BOULDER, Colo. (CBS4) – As demands across the country increase for schools and municipalities to reexamine budgets for security and local police departments, some students at the University of Colorado Boulder are calling for the university to end contractual relations with the Boulder Police Department and reduce funding for university police. Students want the school to reallocate that money to other programs like housing and mental health services.

“I think Boulder should take a step into making actual changes in how they fund campus safety and public safety,” said Ruth Woldemichael, a junior at CU Boulder, and interim vice president of the Black Student Alliance.

(credit: CBS)

Woldemichael and recent CU Boulder graduate Olivia Gardner are spearheading the effort to make sweeping changes at the university.

The women sent letters to the university’s chancellor in the last couple of weeks, asking for the changes in campus security structure, and requesting the campus police enforce anti-racism training and remove officers with forceful complaints. To read the first letter, click here. To read the letter sent June 12, click here.

“It’s important that students feel safe on that campus, we hear from alums that don’t ever want to come back to Boulder, and that should never be an experience that anyone has,” Woldemichael said.

By cutting its police budget, Woldemichael and Gardner said the university should use the funding instead to implement an additional educational requirement for antiracism, invest in high school recruitment strategies geared toward students of color, and create stronger mental health resources for students of color, among other ideas.

“So, actually addressing how our students are harmed, how our faculty are harmed, and making sure it doesn’t happen again, then healing can actually occur, instead of more harm,” Gardner said.

Gardner said so far the school has not done much in response to their letters, however school officials have mentioned to them that they are reexamining their relationships with the Colorado Correctional Industries, whose prisoners are said to have built some of the furniture for the university.

“So there’s some hope there,” Gardner said. “That was an actual response in regards to something they’re doing instead of ‘we can’t do anything.'”

Gardner and Woldemichael also started a petition, which they said has already received more than 4,700 signatures. To see the petition, click here.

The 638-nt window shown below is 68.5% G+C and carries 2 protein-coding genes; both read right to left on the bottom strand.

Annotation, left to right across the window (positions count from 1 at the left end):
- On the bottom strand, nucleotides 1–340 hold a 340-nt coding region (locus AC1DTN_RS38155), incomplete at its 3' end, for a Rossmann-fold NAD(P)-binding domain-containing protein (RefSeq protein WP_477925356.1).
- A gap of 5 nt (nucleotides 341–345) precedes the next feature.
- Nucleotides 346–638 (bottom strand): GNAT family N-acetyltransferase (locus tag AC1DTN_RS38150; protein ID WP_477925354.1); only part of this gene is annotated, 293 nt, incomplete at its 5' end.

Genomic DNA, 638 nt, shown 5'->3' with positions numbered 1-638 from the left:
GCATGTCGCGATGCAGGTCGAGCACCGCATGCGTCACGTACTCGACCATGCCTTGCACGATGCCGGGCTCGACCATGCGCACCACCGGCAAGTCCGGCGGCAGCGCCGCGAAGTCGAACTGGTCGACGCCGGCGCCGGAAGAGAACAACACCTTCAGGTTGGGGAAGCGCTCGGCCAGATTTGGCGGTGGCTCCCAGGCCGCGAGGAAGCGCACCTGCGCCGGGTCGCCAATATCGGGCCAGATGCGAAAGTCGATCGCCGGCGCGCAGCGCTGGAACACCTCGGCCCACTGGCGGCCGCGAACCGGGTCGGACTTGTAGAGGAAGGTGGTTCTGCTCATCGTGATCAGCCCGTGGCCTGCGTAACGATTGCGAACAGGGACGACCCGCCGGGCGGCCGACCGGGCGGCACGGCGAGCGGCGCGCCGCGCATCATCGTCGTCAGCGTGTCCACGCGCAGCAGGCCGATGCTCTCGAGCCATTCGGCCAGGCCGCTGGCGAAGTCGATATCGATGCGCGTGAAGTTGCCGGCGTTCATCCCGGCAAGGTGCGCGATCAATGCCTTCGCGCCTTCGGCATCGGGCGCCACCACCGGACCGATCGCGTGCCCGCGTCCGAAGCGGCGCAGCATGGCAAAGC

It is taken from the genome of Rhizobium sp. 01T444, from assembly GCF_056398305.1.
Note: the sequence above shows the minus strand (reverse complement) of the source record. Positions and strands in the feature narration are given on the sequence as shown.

Art for the social media campaign launched by Woldemichael and Gardner. (credit: Ruth Woldemichael)

The women also launched a social media campaign Monday, asking members of the CU Boulder community to share their stories of race relations on campus.

“Being in the moment where everyone is out protesting, we wanted to have a space where it didn’t require people to gather, because we want to be conscious of social distancing,” Gardner said.

CU Boulder issued this statement to CBS4:

In a recent letter to Black Student Alliance leaders, Chancellor Phil DiStefano reiterated the university’s strong commitment to continuing to collaborate with student leaders and with the broader campus to overcome systemic racism and inequality at CU Boulder.

The university has started to review statutory requirements related to its partnership with the Colorado Department of Corrections and plans to re-examine campus procurement practices in the near term.

The CU Police Department has implemented recent guidance on policing practices and will continue to do so as it moves toward national accreditation. The department is active in community engagement and has implemented trainings on implicit bias, community policing, conflict de-escalation and other best practices. CUPD has a productive working relationship with the Boulder Police Department on issues of community safety that serve all CU Boulder students––including students of color. BPD has been a key partner during floods, wildfires and other safety emergencies, in helping CU promote safety at large public events, and in assisting with the investigation of crimes against students of color. Chief Doreen Jokerst is committed to working closely with her counterpart at BPD, Chief Maris Herold, to continue to make progress on issues of concern to the Black community and other communities of color about police conduct, community engagement, and transparency.

Kati Weis

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